12 Common Mistakes Made by Beginner Motorcycle Riders

Getting a motorcycle and having a license is one of the significant steps as you embark on your long journey on the roads. Especially, being an experienced rider is a different thing altogether, as it requires you to learn how to control your motorcycle and not let it control you. But what happens to beginners? Beginner motorcyclist mistakes cause accidents. However, with time you realize that to gain the experience, you will need patience and practice.

Here are the common mistakes made by beginner motorcycle riders

#1. Stalling                                     

More often than not, as a new rider, you are faced with the challenge of stalling as you learn how to ride a motorcycle with a conventional transmission. You’ll need to synchronize the acceleration of the fuel in small bits while adjusting the clutch, as this prevents your engine from suddenly stopping. Motorcycles have a slightly different clutch and throttle, and you need to get used to them every time you change your ride.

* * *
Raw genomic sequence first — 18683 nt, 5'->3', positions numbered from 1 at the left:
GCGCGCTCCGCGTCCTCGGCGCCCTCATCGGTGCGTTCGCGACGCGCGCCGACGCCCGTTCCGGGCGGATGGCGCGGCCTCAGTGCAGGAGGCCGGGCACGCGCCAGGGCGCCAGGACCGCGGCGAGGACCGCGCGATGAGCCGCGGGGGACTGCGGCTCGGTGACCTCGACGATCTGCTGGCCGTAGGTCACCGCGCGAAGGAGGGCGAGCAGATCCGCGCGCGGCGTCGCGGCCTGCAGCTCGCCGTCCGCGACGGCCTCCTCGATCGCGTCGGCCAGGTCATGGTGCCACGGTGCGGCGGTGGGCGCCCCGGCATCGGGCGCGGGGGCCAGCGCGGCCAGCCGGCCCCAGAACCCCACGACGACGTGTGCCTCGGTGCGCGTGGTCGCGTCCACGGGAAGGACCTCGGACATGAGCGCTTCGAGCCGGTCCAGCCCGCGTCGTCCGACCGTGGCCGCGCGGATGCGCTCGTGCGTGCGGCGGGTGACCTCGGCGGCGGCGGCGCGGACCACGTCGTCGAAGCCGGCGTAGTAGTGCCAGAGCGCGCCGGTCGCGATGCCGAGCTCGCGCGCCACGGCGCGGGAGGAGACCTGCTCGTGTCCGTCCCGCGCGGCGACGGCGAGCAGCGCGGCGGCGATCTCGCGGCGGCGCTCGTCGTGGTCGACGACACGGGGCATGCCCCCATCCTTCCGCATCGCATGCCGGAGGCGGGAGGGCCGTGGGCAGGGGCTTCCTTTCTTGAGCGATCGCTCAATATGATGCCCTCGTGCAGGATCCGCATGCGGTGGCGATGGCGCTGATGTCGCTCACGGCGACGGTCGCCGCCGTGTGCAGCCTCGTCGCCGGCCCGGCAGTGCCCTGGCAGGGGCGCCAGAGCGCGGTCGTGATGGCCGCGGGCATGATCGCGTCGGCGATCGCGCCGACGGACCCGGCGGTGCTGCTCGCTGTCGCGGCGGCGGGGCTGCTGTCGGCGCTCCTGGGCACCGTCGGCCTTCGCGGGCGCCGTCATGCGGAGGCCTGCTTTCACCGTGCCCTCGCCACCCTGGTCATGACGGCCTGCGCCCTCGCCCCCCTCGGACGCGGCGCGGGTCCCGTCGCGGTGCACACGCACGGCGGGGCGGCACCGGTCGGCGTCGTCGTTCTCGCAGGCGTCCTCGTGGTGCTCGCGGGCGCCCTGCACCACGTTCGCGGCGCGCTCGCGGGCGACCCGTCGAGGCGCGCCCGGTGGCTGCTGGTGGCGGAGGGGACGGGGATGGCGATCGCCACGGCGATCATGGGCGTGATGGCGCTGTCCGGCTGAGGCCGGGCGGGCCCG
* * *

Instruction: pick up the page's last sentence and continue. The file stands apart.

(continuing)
#2. Wrong gear

As a new cyclist, you are prone to using the wrong gear. However, you can avoid such mistakes by doing the following;

  • Make sure that when you stop, you’re on neutral gear.
  • When you start moving, always start in the first gear. 
  • If you’re on a highway and need to move fast, ensure that you skip to the second or third gear and upwards depending on the speed that you want to engage.
  • If you’re on a high speed and would like to stop, always reduce the gears as this will ensure your engine maintains your motorcycle.

When you engage the clutch lever and apply the force on the brakes at high speed, you may damage the braking capacity and stress your bike. However, if you have an emergency stop, disengage the engine by activating your clutch lever to a complete stop.

#3. Wrong speed

When starting as a new rider, it’s vital, to begin with, an average speed, which is enjoyable. Then, as you gain experience over time, you can gradually move faster and be comfortable with high speeds.